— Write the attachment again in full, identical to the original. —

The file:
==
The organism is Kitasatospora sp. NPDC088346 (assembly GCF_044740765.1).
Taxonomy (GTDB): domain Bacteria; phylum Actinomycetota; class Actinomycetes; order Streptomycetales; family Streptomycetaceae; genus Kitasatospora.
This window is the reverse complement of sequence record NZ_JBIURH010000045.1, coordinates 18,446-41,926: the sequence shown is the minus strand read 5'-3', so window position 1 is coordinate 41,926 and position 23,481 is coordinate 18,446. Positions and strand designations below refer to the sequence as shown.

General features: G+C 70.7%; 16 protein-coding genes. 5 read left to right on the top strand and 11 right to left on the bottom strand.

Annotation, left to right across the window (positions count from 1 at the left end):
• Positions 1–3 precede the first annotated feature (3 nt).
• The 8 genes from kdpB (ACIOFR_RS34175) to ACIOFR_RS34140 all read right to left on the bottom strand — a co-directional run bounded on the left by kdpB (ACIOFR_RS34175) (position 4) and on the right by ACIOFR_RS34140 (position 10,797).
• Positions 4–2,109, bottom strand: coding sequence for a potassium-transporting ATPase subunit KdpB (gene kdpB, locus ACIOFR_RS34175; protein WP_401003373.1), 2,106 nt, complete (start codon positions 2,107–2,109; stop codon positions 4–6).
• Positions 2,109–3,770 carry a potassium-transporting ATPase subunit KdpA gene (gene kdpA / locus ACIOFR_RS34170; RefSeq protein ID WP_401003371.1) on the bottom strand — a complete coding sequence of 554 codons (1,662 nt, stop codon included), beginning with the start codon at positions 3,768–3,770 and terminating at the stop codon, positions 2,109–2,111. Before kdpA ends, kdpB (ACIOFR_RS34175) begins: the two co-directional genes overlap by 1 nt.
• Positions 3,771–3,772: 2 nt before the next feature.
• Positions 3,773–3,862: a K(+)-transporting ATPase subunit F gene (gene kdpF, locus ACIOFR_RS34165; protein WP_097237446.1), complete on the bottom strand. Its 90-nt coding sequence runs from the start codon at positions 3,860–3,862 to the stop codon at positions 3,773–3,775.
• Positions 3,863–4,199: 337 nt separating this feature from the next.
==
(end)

The organism is Kitasatospora sp. NPDC088346 (assembly GCF_044740765.1).
Taxonomy (GTDB): domain Bacteria; phylum Actinomycetota; class Actinomycetes; order Streptomycetales; family Streptomycetaceae; genus Kitasatospora.
This window is the reverse complement of sequence record NZ_JBIURH010000045.1, coordinates 18,446-41,926: the sequence shown is the minus strand read 5'-3', so window position 1 is coordinate 41,926 and position 23,481 is coordinate 18,446. Positions and strand designations below refer to the sequence as shown.

General features: G+C 70.7%; 16 protein-coding genes. 5 read left to right on the top strand and 11 right to left on the bottom strand.

Annotation, left to right across the window (positions count from 1 at the left end):
• Positions 1–3 precede the first annotated feature (3 nt).
• The 8 genes from kdpB (ACIOFR_RS34175) to ACIOFR_RS34140 all read right to left on the bottom strand — a co-directional run bounded on the left by kdpB (ACIOFR_RS34175) (position 4) and on the right by ACIOFR_RS34140 (position 10,797).
• Positions 4–2,109, bottom strand: coding sequence for a potassium-transporting ATPase subunit KdpB (gene kdpB, locus ACIOFR_RS34175; protein WP_401003373.1), 2,106 nt, complete (start codon positions 2,107–2,109; stop codon positions 4–6).
• Positions 2,109–3,770 carry a potassium-transporting ATPase subunit KdpA gene (gene kdpA / locus ACIOFR_RS34170; RefSeq protein ID WP_401003371.1) on the bottom strand — a complete coding sequence of 554 codons (1,662 nt, stop codon included), beginning with the start codon at positions 3,768–3,770 and terminating at the stop codon, positions 2,109–2,111. Before kdpA ends, kdpB (ACIOFR_RS34175) begins: the two co-directional genes overlap by 1 nt.
• Positions 3,771–3,772: 2 nt before the next feature.
• Positions 3,773–3,862: a K(+)-transporting ATPase subunit F gene (gene kdpF, locus ACIOFR_RS34165; protein WP_097237446.1), complete on the bottom strand. Its 90-nt coding sequence runs from the start codon at positions 3,860–3,862 to the stop codon at positions 3,773–3,775.
• Positions 3,863–4,199: 337 nt separating this feature from the next.